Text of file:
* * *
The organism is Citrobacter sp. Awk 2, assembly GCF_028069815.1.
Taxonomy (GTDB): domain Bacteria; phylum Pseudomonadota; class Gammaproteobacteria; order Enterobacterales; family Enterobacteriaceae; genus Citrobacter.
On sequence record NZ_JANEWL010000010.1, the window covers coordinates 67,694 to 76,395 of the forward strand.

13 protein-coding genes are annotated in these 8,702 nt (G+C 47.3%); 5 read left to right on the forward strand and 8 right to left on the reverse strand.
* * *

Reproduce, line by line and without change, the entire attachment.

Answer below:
The organism is Citrobacter sp. Awk 2, assembly GCF_028069815.1.
Taxonomy (GTDB): domain Bacteria; phylum Pseudomonadota; class Gammaproteobacteria; order Enterobacterales; family Enterobacteriaceae; genus Citrobacter.
On sequence record NZ_JANEWL010000010.1, the window covers coordinates 67,694 to 76,395 of the forward strand.

13 protein-coding genes are annotated in these 8,702 nt (G+C 47.3%); 5 read left to right on the forward strand and 8 right to left on the reverse strand.